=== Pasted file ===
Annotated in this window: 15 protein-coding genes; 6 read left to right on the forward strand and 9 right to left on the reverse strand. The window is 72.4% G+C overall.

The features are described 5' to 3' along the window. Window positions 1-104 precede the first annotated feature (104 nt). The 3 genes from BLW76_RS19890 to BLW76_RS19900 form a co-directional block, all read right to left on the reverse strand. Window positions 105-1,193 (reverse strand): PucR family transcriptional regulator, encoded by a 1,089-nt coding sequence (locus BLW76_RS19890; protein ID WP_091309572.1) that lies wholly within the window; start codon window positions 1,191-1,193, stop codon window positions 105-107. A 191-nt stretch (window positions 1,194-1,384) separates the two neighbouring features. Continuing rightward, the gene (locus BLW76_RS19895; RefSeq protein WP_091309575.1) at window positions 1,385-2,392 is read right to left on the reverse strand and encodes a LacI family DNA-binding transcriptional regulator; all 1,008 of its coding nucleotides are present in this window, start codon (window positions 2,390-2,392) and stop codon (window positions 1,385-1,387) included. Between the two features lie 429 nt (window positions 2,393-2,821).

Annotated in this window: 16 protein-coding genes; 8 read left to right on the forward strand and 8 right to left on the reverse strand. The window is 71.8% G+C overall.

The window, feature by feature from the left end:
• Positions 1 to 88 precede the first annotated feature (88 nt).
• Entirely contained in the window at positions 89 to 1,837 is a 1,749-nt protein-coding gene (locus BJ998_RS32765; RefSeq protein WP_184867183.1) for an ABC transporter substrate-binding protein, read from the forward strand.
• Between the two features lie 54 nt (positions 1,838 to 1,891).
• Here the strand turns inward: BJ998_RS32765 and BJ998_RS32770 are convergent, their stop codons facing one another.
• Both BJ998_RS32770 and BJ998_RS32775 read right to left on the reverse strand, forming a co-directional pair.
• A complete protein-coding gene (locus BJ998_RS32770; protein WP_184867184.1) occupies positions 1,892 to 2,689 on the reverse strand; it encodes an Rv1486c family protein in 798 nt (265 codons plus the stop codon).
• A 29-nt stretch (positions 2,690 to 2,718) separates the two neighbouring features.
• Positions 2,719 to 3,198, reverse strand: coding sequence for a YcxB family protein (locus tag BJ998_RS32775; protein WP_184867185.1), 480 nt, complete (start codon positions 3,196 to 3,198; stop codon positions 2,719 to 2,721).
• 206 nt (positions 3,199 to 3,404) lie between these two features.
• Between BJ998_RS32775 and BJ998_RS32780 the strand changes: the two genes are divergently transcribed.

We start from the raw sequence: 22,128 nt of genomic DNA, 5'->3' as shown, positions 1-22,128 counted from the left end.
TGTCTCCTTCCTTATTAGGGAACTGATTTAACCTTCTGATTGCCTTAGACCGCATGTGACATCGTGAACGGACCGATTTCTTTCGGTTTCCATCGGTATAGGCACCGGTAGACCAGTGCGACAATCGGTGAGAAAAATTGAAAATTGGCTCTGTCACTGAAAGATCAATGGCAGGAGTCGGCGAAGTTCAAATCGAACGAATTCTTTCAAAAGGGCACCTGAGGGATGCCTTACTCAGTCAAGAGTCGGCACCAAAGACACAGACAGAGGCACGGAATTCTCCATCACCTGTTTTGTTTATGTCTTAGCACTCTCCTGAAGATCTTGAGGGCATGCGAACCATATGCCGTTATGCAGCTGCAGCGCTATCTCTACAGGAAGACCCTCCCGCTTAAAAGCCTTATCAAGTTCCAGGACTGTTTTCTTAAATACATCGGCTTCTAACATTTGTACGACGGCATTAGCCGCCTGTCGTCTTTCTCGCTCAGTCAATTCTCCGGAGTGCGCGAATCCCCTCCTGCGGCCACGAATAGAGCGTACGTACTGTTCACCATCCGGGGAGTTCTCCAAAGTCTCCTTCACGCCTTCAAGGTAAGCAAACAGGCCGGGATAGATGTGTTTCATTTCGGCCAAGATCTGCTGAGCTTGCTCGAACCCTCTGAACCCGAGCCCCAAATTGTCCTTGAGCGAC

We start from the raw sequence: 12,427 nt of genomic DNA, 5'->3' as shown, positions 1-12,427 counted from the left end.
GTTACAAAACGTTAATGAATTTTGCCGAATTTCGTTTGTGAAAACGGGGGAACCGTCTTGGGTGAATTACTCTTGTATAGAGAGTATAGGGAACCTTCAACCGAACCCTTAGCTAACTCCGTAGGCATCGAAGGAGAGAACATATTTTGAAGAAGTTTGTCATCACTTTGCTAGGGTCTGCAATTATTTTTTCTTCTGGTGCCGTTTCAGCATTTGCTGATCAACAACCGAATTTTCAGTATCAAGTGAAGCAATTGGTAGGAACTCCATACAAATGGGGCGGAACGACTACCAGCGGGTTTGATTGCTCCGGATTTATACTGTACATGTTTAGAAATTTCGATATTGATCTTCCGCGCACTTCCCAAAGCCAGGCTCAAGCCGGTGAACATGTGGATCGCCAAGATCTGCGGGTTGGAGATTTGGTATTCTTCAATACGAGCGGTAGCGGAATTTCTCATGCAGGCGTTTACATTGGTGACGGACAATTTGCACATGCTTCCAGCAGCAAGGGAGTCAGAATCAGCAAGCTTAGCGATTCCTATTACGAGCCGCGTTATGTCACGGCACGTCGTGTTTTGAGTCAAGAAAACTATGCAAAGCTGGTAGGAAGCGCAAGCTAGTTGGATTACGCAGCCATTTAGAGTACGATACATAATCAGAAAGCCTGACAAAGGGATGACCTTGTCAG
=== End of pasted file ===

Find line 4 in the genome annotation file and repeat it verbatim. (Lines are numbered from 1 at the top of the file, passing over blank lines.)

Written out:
The window, feature by feature from the left end: